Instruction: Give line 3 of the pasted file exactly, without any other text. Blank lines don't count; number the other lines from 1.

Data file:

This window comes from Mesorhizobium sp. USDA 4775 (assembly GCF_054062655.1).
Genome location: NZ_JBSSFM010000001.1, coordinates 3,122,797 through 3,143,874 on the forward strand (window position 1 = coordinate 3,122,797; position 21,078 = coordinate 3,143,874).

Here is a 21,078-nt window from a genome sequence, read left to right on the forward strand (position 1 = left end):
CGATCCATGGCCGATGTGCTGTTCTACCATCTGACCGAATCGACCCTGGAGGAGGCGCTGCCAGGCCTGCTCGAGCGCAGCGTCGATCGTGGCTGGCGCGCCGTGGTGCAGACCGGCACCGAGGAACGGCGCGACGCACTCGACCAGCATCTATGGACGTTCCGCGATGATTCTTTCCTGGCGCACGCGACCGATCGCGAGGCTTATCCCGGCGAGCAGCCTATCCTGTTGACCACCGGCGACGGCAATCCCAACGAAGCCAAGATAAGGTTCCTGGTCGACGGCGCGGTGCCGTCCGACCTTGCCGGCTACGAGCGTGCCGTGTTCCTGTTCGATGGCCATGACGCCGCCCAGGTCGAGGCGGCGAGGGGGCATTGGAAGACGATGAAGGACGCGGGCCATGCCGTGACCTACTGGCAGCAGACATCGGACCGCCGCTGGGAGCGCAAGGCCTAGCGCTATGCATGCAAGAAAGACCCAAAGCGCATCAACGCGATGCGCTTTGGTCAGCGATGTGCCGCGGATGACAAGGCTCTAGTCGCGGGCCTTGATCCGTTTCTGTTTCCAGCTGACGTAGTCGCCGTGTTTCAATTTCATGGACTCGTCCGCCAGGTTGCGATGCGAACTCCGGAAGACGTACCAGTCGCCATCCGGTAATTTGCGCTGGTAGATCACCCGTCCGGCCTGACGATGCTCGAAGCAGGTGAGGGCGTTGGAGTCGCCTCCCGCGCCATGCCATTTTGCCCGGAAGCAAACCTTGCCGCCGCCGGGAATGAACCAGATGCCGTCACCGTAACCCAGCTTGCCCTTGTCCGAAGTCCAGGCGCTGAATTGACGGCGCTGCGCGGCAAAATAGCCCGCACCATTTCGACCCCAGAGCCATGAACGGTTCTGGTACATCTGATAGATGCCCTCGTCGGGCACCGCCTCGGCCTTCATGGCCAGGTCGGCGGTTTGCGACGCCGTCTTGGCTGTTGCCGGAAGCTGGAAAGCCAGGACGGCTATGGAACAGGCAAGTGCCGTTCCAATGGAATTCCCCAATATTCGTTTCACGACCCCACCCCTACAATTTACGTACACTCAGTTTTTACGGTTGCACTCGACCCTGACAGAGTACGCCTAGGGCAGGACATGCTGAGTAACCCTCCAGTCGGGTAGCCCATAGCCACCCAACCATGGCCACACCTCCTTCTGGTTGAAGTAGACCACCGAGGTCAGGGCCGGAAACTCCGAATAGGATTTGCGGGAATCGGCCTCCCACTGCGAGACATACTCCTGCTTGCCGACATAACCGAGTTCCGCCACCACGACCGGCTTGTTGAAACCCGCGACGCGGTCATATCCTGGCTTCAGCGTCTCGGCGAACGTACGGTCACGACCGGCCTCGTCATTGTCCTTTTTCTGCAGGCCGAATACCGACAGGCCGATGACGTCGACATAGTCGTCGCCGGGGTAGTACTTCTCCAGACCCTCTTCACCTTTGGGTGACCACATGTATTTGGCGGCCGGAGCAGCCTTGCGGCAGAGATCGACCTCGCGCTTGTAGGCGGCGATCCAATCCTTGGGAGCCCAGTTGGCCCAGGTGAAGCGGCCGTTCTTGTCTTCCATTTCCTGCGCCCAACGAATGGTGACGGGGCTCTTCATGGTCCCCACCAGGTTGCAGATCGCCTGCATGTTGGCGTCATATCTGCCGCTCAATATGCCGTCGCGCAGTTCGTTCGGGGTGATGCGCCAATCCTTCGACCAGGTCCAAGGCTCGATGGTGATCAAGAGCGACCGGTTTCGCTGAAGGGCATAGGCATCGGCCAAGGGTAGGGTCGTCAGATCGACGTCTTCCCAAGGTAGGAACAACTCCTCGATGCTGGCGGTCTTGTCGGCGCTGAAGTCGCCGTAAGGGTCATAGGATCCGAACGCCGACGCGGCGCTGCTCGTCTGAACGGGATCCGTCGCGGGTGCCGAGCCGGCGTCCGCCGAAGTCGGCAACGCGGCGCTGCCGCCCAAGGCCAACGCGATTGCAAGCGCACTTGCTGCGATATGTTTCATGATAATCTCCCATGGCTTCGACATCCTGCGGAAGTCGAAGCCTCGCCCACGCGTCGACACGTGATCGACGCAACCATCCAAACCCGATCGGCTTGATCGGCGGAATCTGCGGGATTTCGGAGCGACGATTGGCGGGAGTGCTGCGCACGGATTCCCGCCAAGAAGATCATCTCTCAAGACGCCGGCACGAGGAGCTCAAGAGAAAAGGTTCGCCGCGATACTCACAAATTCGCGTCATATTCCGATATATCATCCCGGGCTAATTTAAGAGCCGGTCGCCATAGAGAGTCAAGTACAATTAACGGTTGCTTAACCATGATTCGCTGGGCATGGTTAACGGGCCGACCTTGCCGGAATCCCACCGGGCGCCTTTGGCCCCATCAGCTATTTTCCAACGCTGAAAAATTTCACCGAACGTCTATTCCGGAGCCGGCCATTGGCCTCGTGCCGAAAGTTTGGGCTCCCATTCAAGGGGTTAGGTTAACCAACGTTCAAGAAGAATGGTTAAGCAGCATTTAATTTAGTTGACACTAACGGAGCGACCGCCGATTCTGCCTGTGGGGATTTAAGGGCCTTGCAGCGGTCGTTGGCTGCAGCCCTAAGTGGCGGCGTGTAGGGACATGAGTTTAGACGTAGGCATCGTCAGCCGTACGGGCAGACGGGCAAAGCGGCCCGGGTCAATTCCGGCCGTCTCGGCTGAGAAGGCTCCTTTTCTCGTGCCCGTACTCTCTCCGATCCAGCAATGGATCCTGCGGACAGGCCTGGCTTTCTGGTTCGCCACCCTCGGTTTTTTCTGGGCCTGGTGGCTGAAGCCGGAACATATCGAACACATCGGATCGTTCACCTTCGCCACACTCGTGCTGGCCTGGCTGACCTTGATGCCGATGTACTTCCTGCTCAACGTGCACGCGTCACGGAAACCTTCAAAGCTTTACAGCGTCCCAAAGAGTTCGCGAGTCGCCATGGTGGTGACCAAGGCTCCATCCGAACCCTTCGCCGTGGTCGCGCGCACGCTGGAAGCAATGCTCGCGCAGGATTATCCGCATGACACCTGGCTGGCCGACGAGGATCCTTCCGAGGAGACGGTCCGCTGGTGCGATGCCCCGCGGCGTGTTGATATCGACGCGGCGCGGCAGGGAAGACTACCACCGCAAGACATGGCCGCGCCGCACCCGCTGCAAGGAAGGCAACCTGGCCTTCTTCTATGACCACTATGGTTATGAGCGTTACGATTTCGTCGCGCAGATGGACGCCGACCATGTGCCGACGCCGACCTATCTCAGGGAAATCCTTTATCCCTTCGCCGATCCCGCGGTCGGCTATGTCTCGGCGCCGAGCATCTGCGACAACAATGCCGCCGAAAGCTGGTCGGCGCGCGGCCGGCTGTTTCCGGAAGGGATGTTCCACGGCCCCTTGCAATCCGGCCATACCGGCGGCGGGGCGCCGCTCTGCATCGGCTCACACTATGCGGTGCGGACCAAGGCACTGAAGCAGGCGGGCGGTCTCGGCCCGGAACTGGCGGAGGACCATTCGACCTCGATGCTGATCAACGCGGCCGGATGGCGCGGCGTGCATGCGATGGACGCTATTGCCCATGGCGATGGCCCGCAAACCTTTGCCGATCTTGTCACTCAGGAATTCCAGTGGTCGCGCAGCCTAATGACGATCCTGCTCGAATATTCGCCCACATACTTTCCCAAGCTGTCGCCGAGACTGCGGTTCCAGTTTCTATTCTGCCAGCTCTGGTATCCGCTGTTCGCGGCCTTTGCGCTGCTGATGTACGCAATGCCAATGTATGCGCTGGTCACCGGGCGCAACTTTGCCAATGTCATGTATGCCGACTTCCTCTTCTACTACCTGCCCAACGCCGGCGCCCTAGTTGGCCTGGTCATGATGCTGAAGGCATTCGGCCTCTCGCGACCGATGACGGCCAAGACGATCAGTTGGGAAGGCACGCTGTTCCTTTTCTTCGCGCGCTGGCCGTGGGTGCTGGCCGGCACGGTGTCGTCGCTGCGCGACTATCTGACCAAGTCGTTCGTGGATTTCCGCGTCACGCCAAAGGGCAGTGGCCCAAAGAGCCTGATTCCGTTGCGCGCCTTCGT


Here is a 21,078-nt window from a genome sequence, read left to right on the forward strand (position 1 = left end):